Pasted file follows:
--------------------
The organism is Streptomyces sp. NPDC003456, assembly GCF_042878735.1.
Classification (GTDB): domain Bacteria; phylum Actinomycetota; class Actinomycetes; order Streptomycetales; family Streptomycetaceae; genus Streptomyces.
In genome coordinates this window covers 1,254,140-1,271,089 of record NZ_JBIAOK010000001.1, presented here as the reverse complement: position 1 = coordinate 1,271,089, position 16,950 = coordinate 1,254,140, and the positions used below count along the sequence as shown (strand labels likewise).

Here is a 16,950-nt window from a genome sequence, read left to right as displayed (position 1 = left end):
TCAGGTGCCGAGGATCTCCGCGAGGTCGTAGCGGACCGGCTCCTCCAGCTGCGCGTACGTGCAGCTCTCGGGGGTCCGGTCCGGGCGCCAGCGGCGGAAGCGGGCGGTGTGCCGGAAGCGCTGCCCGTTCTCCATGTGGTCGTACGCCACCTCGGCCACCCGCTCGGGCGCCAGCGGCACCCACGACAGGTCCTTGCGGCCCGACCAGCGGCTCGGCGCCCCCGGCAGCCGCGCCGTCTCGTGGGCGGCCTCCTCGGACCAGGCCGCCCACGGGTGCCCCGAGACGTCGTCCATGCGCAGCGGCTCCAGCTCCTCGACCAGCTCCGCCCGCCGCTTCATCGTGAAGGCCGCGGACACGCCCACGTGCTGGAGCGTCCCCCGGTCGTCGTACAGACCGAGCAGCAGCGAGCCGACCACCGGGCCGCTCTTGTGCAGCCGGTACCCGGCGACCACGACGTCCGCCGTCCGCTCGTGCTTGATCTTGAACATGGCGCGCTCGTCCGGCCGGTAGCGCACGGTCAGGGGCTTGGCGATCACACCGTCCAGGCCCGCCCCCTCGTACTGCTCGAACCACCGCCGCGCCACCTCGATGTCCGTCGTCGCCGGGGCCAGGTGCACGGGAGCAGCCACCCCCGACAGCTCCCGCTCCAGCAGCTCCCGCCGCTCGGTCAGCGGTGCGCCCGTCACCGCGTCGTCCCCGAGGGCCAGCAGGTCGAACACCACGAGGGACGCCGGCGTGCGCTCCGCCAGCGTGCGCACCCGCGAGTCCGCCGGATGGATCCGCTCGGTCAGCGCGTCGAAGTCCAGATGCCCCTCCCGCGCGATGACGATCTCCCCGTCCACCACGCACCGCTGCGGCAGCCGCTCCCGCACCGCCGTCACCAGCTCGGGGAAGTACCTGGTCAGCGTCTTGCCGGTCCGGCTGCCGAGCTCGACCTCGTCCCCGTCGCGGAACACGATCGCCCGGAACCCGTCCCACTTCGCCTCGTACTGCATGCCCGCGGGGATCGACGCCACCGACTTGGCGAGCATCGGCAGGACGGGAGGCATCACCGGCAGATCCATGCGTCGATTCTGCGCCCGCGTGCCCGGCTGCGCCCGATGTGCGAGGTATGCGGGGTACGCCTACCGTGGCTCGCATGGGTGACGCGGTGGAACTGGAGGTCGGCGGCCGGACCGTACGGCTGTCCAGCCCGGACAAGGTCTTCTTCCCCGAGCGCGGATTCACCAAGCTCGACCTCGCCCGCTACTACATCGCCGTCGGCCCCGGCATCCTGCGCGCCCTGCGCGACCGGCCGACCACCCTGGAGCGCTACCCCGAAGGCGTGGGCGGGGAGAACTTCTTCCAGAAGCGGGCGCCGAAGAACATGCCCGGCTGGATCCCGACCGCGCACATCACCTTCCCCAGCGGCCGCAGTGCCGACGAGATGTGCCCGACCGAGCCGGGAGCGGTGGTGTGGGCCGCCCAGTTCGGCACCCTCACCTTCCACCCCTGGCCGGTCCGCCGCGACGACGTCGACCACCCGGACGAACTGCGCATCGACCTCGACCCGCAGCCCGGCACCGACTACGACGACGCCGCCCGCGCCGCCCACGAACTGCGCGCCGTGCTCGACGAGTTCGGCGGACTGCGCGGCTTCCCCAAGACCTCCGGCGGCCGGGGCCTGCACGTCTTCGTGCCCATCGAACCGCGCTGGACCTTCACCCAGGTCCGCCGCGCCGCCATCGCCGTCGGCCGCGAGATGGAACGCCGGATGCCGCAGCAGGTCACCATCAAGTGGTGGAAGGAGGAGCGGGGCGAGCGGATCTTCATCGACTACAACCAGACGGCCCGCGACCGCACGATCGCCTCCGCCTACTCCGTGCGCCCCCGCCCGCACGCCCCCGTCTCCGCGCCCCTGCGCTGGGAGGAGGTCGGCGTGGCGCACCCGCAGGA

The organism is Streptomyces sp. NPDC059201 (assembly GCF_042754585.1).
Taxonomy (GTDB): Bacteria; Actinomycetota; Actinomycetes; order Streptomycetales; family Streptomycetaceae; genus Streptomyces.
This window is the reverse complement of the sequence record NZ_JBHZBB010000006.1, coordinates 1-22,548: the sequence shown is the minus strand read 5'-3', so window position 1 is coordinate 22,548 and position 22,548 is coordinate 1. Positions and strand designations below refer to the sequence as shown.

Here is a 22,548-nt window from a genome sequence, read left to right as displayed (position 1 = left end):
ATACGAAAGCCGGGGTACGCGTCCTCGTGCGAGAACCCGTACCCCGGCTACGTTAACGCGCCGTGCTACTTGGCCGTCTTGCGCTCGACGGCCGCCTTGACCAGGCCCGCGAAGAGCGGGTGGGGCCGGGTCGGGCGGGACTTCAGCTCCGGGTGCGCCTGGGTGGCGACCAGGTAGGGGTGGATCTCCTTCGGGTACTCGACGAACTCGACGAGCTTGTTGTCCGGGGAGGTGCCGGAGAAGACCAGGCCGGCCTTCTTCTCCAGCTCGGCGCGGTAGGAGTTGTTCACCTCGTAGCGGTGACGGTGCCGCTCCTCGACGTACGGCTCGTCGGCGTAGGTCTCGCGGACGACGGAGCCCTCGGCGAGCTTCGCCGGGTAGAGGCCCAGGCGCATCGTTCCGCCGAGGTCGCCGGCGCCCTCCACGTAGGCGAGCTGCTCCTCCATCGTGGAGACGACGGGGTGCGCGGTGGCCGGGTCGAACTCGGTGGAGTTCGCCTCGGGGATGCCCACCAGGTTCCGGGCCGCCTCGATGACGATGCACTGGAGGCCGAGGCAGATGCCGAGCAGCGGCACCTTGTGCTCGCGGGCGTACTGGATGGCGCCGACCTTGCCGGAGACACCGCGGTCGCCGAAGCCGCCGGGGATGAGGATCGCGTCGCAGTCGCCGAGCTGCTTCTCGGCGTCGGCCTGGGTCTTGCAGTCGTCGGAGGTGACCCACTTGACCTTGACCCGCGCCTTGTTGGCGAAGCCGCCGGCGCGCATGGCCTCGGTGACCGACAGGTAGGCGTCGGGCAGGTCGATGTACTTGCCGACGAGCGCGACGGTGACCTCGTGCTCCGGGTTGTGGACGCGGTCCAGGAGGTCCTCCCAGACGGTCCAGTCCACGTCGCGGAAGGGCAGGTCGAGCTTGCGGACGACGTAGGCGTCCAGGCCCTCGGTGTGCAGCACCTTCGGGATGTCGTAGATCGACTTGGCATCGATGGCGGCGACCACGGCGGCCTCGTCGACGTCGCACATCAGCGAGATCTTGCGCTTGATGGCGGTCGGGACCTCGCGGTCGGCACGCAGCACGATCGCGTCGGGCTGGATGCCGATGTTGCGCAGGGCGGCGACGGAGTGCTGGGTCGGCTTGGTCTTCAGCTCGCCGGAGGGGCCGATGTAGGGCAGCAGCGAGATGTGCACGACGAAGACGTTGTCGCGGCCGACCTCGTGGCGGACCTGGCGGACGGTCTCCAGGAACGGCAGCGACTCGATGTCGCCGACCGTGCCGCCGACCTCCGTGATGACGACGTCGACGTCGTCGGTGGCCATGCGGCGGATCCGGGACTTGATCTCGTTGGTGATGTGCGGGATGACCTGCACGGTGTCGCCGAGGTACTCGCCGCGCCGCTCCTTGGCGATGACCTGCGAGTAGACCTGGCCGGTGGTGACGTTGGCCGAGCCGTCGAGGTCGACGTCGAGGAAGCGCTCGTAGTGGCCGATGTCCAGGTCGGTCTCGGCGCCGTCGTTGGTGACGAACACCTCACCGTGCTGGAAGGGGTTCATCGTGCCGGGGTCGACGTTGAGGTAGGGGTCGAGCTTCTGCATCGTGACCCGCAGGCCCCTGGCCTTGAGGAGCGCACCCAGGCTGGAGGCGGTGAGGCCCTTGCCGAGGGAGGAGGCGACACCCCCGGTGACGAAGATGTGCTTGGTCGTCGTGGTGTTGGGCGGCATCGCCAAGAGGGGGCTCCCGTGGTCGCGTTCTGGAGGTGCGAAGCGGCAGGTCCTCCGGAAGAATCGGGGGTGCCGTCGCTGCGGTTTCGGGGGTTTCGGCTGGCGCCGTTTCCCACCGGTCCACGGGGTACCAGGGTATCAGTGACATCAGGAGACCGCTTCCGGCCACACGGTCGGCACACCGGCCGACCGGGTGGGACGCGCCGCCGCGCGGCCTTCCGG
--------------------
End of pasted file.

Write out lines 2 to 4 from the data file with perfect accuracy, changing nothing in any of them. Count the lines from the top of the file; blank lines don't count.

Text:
Classification (GTDB): domain Bacteria; phylum Actinomycetota; class Actinomycetes; order Streptomycetales; family Streptomycetaceae; genus Streptomyces.
In genome coordinates this window covers 1,254,140-1,271,089 of record NZ_JBIAOK010000001.1, presented here as the reverse complement: position 1 = coordinate 1,271,089, position 16,950 = coordinate 1,254,140, and the positions used below count along the sequence as shown (strand labels likewise).

Here is a 16,950-nt window from a genome sequence, read left to right as displayed (position 1 = left end):